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The National Gender and Equality Commission joins Kenya and the African continent in commemorating the Day of the African Child (DAC), 2024. The day is marked every year on the 16th day of June. This day seeks to honor the memory of the children who participated in the Soweto Uprising of 1976 and raises awareness about the continuing need for improvement in the education provided to African children. The theme for this year’s DAC is “Education for all Children in Africa: The Time is Now”.

Education is a fundamental human right and a driver of economic and social development. Article 26 of the Universal Declaration of Human Rights declares education as an inalienable human right (UN, 1948), essential for the realization of other rights. The United Nations' Sustainable Development Goal No. 4 calls for inclusive and equitable quality education and the promotion of lifelong learning opportunities for all. The African Charter on the Rights and Welfare of the Child asserts that every child has the right to education. However, statistics from UNESCO reveal that 20% of children aged 6-11, 30% of children aged 12-14, and 60% of those aged 15-17 are out of school in Africa. Barriers such as poverty, gender discrimination, conflict, and lack of infrastructure continue to hinder access to quality education. Girls, in particular, face disproportionate challenges, including early marriage, cultural biases, and inadequate sanitation facilities in schools, leading to higher dropout rates.

Kenya has made tremendous efforts to enhance the quality and access to education for all children. This commitment is reflected in various policy and legislative frameworks, including The Constitution of Kenya (2010), the Basic Education Act (2013), the Children Act (2022), the Early Childhood Education Act (2021), Kenya Vision 2030, and The National Education Sector Plan (2018-2022) among others. Kenya is also a signatory to various international Conventions and regional treaties promoting the right to education, including The Universal Declaration of Human Rights,  Convention on the Rights of the Child, Convention on the Rights of Persons with Disabilities, and the African Charter on the Rights and Welfare of the Child.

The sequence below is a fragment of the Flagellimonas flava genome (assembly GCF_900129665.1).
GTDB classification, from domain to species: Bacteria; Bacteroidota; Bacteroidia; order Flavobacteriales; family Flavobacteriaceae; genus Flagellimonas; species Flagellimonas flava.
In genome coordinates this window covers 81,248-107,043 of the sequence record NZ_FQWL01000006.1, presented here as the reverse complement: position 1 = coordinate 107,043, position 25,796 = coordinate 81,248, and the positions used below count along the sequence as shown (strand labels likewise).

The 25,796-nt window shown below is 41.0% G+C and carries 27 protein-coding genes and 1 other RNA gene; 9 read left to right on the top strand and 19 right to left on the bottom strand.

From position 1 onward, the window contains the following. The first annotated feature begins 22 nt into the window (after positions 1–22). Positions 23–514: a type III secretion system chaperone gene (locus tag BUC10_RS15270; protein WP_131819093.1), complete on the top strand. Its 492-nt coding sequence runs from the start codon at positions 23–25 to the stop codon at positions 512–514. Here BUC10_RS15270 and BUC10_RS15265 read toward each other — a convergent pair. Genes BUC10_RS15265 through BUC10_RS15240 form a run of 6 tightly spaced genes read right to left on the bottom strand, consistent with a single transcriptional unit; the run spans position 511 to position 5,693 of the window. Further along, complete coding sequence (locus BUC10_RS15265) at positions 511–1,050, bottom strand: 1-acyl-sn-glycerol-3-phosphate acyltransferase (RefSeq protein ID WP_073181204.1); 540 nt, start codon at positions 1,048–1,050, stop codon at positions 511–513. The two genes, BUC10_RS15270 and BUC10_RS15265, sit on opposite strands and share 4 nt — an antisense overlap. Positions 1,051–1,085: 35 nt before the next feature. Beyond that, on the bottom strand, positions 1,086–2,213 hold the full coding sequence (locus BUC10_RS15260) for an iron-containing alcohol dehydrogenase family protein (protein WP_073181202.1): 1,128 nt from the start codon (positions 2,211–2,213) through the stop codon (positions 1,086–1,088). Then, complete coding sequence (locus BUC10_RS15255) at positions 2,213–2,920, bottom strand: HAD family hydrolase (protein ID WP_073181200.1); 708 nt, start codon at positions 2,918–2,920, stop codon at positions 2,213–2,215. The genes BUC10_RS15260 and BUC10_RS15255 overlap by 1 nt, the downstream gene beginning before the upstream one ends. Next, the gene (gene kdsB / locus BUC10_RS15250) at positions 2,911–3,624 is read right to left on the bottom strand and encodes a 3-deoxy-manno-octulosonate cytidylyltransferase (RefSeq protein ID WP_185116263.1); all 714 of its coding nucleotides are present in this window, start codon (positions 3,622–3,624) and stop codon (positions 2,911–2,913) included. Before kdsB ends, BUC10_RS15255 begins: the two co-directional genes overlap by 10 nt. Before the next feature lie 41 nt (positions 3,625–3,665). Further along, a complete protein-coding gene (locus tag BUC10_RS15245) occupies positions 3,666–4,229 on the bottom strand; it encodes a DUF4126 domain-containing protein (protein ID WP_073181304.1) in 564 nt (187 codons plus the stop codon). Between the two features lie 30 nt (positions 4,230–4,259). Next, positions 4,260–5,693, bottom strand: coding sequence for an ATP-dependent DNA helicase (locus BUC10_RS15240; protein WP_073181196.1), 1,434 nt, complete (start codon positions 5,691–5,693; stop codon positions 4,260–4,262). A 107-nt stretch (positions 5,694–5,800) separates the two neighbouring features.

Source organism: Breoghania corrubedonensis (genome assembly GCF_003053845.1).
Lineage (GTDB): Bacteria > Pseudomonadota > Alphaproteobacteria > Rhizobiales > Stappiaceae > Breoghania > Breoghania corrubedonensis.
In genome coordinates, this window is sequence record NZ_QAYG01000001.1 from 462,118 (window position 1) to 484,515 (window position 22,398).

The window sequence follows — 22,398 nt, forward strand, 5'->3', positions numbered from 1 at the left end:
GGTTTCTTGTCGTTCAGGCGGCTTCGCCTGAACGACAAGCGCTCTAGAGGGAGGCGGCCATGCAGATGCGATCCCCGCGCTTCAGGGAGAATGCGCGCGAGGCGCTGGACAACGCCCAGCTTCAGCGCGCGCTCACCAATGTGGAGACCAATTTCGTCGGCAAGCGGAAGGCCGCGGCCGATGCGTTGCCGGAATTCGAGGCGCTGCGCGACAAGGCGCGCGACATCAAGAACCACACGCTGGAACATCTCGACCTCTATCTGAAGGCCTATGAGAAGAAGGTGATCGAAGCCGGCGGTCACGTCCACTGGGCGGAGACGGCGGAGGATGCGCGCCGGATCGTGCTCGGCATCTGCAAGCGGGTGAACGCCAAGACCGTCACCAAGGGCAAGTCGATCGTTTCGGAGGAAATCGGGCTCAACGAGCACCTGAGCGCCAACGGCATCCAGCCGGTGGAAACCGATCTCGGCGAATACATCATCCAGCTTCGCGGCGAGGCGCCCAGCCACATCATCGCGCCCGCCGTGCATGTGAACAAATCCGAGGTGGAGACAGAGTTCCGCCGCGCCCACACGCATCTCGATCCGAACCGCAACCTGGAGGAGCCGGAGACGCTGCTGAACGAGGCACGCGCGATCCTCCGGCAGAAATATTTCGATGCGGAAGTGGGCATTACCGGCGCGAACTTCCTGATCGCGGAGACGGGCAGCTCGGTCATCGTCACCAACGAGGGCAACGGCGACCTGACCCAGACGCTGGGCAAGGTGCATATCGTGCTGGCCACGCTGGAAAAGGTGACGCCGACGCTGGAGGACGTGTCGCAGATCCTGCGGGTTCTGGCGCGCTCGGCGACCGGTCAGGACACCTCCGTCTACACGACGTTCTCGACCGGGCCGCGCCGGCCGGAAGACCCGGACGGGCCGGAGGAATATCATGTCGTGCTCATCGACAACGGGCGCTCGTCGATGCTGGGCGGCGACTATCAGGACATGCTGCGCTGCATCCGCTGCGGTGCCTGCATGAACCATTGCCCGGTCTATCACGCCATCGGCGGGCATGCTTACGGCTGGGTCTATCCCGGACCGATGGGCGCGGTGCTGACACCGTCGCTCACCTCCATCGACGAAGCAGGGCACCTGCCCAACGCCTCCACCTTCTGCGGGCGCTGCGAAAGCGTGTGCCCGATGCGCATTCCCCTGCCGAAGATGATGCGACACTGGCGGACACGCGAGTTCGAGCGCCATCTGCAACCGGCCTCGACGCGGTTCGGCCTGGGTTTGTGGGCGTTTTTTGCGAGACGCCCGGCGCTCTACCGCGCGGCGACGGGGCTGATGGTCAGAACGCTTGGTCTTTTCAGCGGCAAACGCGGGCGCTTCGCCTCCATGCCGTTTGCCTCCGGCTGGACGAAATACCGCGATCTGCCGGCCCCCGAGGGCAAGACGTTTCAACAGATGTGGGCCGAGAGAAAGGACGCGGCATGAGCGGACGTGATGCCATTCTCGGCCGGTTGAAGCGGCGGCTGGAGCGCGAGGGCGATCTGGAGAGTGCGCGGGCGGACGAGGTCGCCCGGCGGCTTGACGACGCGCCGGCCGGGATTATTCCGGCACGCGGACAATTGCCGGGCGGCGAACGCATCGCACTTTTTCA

Further, the government has implemented various reforms to improve the quality and access to education over the years. Examples include free primary and secondary education, the Kenya Education Sector Support Program, which supports the establishment of mobile schools and non-formal education centers in arid and semi-arid lands (ASALs), and the Nomadic Education Support program aimed at improving access to education for nomadic communities,  investments in special needs education and improvement of school infrastructure among others. In 2017, the government introduced the Competency-Based Curriculum (CBC), aiming to provide a more holistic and practical approach to education.

The impact of these efforts is reflected in improved enrollment, retention, transition, and completion rates across the country. More children, regardless of their background, gender, or abilities, can now complete their education and transition to higher levels of learning. As we observe this important day, the National Gender and Equality Commission calls upon all stakeholders to sustain and amplify these efforts.

While the Commission applauds these efforts, we urge the government to support these reforms with dedicated budgetary commitments and to promptly address challenges related to infrastructure, continuous teacher training on the new curriculum, pedagogical and assessment methods, and sustaining the "keep-in-school" programs such as the school feeding. Additionally, the government should work to galvanize parental and community support for the CBC.

Kenya celebrates the Day of the African Child in the aftermath of the unprecedented flooding situation across the country. We appeal to the Government to ensure that the schools destroyed by the floods are reconstructed and the overall well-being of affected pupils assured.

The Commission assures all children, parents, caregivers, and teachers of its commitment to ensuring the promotion and protection of the rights of children in all spheres of life. Let us all work together to ensure that every child has access to quality education and the opportunity to reach their full potential.

Wishing you a successful Day of the African Child!



Dr. Joyce M. Mutinda, PhD, EBS




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